The terminal T provides DC logic power on line 15 to the power control relay A and also, on line 16, to another unit designated as the timer control logic unit B.
An output line 18 from the timer control logic unit B connects to the power control relay A for purposes of turning the power off by opening up the relay in the relay control A. The lines 14 convey AC power to the terminal T.
The power control relay A and the timer control logic unit B could be placed and mounted in an external box and constitute an independent unit which could be attached to the system. On the other hand, this combination of control relay A and timer logic unit B could all be built into the terminal or work station T.
The DC logic power shown on line 15 of FIG. 1 could be provided internally within the work station or it could be generated within the control relay A and timer logic unit B.
Alternatively, the DC logic power for the timer control logic unit B could be placed at the AC power source 10 so that the timer control unit is always energized as long as the AC power is supplied at 10.
Another possibility for power to the timer control logic unit B is that it be provided with its own internal battery unit to provide the DC logic power which would replace the power coming on line 16 from terminal T.
As seen in FIG. 1, there is another output bus 17 which exits from the terminal T and which provides an eight bit code entitled "Key Stroke Code". This Key Stroke Code is useful to set the time-out period function and will be described in connection with FIG. 2.
The power control relay A has a normally closed relay switch which can be opened or interrupted when the "power-off" signal on line 18 is received from the timer control logic unit B. This will cause the relay in the control relay A to open and to stop the AC power on line 14 to terminal T.
The power control relay A closes the relay when the manual override switch 10m is activated. It is needed to "turn-on" the power after the unit has been "powered off" via the automatic timer control logic unit B.
However, if the time-out period has not yet run, then any time there is any key-stroke activity in the terminal T where the terminal T is receiving a message, then the timer control logic unit B will cause the power control relay A to be reset and to re-initialize the timer control logic B so that a new time-out period is now started and the old one has been effectively canceled.
As seen in FIG. 1, the DC logic power outputs from terminal T over to the power control relay A on line 15. Another line 16 branches off the DC logic power over to the timer control logic unit B. The power conveyed on line 16 functions to convey DC power from the terminal T over to the timer control logic unit B.
In FIG. 1, an eight-bit coded signal is conveyed on bus 17 over to the timer control logic unit B. This signal is manually keyed-in by the operator of the terminal T to represent a settable time-period "P" which will permit a "power-on" condition to continue until the time period P has run out, after which the timer logic unit B will "shut-off" the power via the control relay A.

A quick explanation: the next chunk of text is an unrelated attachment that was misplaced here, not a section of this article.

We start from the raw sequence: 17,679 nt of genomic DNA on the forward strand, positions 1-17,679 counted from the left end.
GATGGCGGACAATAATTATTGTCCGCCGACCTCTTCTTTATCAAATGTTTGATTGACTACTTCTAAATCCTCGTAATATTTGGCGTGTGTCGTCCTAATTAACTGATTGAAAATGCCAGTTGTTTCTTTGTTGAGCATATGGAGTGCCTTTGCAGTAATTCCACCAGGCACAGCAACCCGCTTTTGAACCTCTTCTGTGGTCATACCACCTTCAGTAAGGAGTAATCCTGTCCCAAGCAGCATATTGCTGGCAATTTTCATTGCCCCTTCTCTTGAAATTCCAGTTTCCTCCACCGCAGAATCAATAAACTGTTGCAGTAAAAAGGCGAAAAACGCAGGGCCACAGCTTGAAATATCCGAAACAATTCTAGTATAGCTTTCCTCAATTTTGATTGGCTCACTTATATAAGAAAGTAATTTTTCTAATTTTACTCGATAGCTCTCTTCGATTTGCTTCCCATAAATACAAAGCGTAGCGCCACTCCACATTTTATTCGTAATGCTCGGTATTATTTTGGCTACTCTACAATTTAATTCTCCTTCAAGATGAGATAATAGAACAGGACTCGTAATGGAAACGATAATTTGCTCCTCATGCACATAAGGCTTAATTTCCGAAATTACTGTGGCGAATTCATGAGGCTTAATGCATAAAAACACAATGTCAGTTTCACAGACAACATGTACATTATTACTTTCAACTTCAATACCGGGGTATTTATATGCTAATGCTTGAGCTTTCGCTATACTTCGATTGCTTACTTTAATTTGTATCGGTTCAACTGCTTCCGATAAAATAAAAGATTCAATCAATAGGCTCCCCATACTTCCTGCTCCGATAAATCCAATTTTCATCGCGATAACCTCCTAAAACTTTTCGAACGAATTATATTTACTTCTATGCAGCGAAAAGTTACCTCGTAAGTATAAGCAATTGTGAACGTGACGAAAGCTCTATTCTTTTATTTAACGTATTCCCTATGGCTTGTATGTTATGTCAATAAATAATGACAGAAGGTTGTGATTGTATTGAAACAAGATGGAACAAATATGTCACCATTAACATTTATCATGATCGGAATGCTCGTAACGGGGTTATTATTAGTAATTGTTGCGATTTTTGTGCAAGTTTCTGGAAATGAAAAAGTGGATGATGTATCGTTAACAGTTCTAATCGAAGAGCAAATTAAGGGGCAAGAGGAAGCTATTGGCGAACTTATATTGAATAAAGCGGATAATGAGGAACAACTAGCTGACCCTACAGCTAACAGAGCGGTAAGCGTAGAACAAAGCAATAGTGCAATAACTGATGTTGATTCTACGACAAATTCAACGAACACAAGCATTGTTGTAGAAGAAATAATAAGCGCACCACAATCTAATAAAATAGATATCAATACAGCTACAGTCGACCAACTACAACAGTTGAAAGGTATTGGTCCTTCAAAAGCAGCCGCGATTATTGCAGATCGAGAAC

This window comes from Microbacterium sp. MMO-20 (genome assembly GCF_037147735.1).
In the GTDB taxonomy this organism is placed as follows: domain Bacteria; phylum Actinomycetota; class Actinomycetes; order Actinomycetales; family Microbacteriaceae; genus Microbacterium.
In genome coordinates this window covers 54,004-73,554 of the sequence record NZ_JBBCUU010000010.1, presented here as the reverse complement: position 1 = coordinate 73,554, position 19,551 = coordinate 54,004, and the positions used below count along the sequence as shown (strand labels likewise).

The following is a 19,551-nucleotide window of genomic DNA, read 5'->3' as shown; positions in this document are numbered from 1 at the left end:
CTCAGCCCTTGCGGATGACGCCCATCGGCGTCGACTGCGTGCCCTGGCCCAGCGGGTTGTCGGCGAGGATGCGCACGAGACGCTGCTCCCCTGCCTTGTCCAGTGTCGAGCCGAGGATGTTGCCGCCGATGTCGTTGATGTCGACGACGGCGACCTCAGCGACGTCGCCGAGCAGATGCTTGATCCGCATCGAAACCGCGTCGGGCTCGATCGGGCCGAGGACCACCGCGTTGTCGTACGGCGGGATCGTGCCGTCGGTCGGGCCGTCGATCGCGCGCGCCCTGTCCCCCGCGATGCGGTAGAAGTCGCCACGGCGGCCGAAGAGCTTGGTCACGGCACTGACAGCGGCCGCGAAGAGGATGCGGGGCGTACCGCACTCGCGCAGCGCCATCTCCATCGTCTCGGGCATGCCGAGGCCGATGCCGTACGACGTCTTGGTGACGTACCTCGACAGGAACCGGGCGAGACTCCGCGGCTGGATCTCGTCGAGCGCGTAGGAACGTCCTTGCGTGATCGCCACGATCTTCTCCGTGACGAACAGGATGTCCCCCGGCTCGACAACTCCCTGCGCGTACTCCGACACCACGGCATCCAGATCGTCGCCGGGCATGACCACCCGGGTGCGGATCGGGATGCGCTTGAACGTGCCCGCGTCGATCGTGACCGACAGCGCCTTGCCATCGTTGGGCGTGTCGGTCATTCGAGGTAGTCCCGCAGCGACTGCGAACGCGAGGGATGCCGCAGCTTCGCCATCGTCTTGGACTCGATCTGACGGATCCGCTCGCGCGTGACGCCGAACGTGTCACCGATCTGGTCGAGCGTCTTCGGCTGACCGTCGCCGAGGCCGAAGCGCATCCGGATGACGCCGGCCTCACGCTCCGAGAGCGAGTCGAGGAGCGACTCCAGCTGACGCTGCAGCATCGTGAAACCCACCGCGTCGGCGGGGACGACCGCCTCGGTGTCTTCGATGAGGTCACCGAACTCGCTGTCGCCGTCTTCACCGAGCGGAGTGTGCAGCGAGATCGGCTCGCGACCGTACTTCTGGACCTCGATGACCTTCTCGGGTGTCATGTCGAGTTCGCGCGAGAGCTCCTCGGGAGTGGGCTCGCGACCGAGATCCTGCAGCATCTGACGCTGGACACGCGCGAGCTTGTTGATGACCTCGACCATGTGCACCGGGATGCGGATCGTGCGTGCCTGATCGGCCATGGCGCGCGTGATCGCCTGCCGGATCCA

It should be noted here that the time period P can only run to its full termination as long as there has not been any activity on bus 17; that is to say, there have been no data transmissions involving the terminal T for the time period P.
The time-out period P may be looked at as the "maximum pre-set" time period between key-stroke activity. Thus, if any key-stroke activity activates signals on bus 17, the previous time-out period P is canceled and a new time-out period is started so that there is no need for manual resetting or concern as to how the new time period will be set.
The eight-bit bus 17 may be looked upon as a "key-stroke bus" and is a tap signal that constitutes a communication line between the keyboard of the terminal and the terminal T itself. This communication line could be expanded and tapped to form a communication line between the terminal T and the main host system in order to detect any receive/send activity between the terminal and the host system. Thus, any such receive/send activity between the terminal and the host system will, in effect, cancel the last pre-set time period P and will re-initialize and restart the running of the time-out period.
Referring to FIG. 2, there are shown the elements of the timer control logic unit B. An internal clock B3 feeds its clock output on line 33 to an eight-bit register B2 and also to a 16-bit counter B4 on line 34.
The decoder-control logic B1 receives the key-stroke code from the terminal T and decodes it in the following fashion. If the code is the predetermined code which would set up the program value of P, then it will put the register B2 and the counter B4 into the "load mode" via lines 24 and 23, respectively. Then it will take the next key-stroke code as the value P which may, for example, be the number of minutes, and load this code into the eight-bit register B2. On the next clock, this value will be transferred to the upper eight bits of the 16-bit counter B4. At the same time, the decoder-control logic B1 will put the eight-bit register B2 into the "hold mode" via the control line 24. Then the decoder controller logic B1 will put the counter B4 into the "count-down mode" via the control line 23.